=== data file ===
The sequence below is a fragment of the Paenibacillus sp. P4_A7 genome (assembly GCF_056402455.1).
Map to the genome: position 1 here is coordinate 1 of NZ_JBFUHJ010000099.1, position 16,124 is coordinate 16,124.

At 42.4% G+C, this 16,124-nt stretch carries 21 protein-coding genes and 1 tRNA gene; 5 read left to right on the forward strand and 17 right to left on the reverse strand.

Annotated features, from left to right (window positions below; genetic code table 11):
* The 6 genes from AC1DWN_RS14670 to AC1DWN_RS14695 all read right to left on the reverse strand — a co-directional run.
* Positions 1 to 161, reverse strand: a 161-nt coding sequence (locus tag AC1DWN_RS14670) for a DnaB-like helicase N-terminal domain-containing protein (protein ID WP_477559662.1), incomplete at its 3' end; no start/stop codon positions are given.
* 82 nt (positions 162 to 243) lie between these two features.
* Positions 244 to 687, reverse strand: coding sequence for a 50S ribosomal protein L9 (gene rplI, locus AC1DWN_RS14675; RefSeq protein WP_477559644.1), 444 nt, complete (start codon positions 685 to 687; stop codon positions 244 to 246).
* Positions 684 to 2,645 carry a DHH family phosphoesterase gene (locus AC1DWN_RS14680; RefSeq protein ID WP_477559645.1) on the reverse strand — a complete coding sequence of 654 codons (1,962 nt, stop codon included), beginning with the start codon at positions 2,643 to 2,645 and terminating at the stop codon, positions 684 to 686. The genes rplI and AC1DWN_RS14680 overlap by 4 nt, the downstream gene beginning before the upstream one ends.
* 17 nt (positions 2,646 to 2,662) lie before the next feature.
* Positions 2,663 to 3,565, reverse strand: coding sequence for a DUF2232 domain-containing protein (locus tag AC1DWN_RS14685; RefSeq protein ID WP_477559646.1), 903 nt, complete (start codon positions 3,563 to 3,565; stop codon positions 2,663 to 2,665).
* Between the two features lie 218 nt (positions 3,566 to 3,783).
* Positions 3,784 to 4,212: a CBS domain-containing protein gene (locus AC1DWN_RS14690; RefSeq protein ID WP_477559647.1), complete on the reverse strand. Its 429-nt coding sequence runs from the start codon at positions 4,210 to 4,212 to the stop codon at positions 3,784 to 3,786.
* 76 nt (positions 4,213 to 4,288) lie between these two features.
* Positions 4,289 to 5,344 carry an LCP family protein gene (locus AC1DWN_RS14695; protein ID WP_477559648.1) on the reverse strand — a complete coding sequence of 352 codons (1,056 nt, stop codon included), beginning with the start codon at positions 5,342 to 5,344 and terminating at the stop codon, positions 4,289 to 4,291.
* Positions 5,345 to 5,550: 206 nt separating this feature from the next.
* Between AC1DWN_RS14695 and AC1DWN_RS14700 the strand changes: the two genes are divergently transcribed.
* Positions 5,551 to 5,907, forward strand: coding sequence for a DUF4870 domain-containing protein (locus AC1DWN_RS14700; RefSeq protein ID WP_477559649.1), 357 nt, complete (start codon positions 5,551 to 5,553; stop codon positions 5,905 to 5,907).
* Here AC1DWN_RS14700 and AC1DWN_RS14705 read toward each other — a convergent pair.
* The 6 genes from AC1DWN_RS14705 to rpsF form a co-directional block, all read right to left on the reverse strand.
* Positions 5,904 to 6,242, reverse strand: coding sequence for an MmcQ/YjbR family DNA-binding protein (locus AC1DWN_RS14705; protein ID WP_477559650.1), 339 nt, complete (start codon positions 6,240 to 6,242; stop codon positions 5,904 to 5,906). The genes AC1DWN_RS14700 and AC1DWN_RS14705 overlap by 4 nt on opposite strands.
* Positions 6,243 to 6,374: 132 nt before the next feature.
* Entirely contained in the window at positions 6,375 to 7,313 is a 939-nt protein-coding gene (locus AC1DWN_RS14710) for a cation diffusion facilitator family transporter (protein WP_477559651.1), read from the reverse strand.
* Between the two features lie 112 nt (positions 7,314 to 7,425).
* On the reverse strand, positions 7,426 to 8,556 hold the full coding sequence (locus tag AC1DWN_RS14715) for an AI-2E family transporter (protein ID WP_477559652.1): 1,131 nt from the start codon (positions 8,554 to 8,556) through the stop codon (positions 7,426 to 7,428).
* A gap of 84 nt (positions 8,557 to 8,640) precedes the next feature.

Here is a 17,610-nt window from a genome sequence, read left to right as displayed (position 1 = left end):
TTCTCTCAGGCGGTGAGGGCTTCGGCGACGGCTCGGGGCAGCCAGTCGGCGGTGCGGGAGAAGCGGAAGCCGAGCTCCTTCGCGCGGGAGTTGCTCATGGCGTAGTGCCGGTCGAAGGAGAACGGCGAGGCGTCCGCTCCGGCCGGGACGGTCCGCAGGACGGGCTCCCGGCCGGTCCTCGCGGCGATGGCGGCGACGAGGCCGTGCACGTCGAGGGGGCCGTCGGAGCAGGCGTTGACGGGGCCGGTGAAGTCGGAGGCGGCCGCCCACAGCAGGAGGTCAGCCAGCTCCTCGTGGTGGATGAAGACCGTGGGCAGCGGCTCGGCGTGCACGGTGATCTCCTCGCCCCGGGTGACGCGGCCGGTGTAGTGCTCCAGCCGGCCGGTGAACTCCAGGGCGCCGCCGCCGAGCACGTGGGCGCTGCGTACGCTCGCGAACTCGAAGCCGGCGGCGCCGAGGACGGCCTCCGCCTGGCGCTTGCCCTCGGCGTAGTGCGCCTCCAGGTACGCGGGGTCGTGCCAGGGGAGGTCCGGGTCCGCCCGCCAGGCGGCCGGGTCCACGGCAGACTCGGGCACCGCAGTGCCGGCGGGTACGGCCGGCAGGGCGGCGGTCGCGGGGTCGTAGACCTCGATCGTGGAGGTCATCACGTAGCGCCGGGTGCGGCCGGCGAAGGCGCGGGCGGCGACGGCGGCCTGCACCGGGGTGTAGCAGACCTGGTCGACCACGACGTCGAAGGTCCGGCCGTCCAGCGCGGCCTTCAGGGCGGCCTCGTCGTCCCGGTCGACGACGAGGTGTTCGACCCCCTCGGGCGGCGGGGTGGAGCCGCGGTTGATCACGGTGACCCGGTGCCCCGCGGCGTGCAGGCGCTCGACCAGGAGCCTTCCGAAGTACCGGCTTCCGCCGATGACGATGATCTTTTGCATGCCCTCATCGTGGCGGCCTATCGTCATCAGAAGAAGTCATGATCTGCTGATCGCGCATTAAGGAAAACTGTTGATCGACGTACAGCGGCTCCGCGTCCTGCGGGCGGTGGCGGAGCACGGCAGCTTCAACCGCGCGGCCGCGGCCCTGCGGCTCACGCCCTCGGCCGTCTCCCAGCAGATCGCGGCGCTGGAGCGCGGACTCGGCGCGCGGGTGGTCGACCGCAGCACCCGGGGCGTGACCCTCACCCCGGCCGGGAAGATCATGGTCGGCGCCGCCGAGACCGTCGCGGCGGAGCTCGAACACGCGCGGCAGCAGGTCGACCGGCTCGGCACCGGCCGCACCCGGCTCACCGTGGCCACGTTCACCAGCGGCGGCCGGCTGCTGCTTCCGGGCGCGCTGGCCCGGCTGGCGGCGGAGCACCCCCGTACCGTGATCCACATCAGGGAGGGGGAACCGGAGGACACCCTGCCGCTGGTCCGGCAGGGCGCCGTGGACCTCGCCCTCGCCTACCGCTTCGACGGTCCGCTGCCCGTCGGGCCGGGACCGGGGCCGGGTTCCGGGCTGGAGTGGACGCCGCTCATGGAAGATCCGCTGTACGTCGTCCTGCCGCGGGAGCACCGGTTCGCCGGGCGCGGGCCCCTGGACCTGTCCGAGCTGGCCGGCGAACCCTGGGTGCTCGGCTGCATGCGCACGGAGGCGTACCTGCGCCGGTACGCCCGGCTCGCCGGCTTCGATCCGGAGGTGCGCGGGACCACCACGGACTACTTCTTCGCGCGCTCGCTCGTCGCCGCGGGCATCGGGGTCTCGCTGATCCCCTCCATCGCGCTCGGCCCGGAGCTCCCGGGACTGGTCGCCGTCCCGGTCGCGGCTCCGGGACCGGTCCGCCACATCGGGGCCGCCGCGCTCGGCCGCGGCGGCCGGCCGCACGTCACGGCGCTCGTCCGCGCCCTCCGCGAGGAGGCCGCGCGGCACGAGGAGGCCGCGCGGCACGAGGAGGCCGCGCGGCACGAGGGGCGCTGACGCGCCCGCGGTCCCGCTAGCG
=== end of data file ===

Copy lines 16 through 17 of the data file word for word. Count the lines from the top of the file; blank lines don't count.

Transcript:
* Positions 5,345 to 5,550: 206 nt separating this feature from the next.
* Between AC1DWN_RS14695 and AC1DWN_RS14700 the strand changes: the two genes are divergently transcribed.